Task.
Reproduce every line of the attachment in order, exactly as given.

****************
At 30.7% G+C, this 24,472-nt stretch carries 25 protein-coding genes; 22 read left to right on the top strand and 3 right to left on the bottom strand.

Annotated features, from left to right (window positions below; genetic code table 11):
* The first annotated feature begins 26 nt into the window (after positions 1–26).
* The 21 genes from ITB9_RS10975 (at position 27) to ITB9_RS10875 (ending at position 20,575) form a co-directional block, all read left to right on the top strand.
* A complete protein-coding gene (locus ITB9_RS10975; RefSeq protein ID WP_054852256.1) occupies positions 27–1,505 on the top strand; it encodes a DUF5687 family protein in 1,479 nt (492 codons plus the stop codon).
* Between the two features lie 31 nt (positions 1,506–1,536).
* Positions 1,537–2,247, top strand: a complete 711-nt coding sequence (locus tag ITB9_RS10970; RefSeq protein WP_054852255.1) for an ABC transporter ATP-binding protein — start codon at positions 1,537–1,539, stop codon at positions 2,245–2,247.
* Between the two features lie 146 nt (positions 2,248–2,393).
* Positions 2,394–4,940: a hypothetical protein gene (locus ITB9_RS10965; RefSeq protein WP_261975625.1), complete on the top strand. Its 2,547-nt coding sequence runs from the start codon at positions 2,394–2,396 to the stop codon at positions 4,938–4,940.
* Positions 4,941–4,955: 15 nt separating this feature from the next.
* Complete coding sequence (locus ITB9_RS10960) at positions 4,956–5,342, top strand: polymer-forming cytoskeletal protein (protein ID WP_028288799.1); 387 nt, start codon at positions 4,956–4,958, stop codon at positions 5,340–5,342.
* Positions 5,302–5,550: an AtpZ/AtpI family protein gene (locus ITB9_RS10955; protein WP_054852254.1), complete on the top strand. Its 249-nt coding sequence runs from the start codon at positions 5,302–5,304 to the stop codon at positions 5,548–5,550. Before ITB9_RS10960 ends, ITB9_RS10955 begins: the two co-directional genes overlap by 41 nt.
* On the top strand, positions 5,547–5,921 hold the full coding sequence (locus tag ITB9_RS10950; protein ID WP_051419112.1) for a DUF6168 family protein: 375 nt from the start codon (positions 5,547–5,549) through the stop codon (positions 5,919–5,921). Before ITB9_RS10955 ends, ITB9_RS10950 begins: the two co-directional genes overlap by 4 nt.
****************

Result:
At 30.7% G+C, this 24,472-nt stretch carries 25 protein-coding genes; 22 read left to right on the top strand and 3 right to left on the bottom strand.

Annotated features, from left to right (window positions below; genetic code table 11):
* The first annotated feature begins 26 nt into the window (after positions 1–26).
* The 21 genes from ITB9_RS10975 (at position 27) to ITB9_RS10875 (ending at position 20,575) form a co-directional block, all read left to right on the top strand.
* A complete protein-coding gene (locus ITB9_RS10975; RefSeq protein ID WP_054852256.1) occupies positions 27–1,505 on the top strand; it encodes a DUF5687 family protein in 1,479 nt (492 codons plus the stop codon).
* Between the two features lie 31 nt (positions 1,506–1,536).
* Positions 1,537–2,247, top strand: a complete 711-nt coding sequence (locus tag ITB9_RS10970; RefSeq protein WP_054852255.1) for an ABC transporter ATP-binding protein — start codon at positions 1,537–1,539, stop codon at positions 2,245–2,247.
* Between the two features lie 146 nt (positions 2,248–2,393).
* Positions 2,394–4,940: a hypothetical protein gene (locus ITB9_RS10965; RefSeq protein WP_261975625.1), complete on the top strand. Its 2,547-nt coding sequence runs from the start codon at positions 2,394–2,396 to the stop codon at positions 4,938–4,940.
* Positions 4,941–4,955: 15 nt separating this feature from the next.
* Complete coding sequence (locus ITB9_RS10960) at positions 4,956–5,342, top strand: polymer-forming cytoskeletal protein (protein ID WP_028288799.1); 387 nt, start codon at positions 4,956–4,958, stop codon at positions 5,340–5,342.
* Positions 5,302–5,550: an AtpZ/AtpI family protein gene (locus ITB9_RS10955; protein WP_054852254.1), complete on the top strand. Its 249-nt coding sequence runs from the start codon at positions 5,302–5,304 to the stop codon at positions 5,548–5,550. Before ITB9_RS10960 ends, ITB9_RS10955 begins: the two co-directional genes overlap by 41 nt.
* On the top strand, positions 5,547–5,921 hold the full coding sequence (locus tag ITB9_RS10950; protein ID WP_051419112.1) for a DUF6168 family protein: 375 nt from the start codon (positions 5,547–5,549) through the stop codon (positions 5,919–5,921). Before ITB9_RS10955 ends, ITB9_RS10950 begins: the two co-directional genes overlap by 4 nt.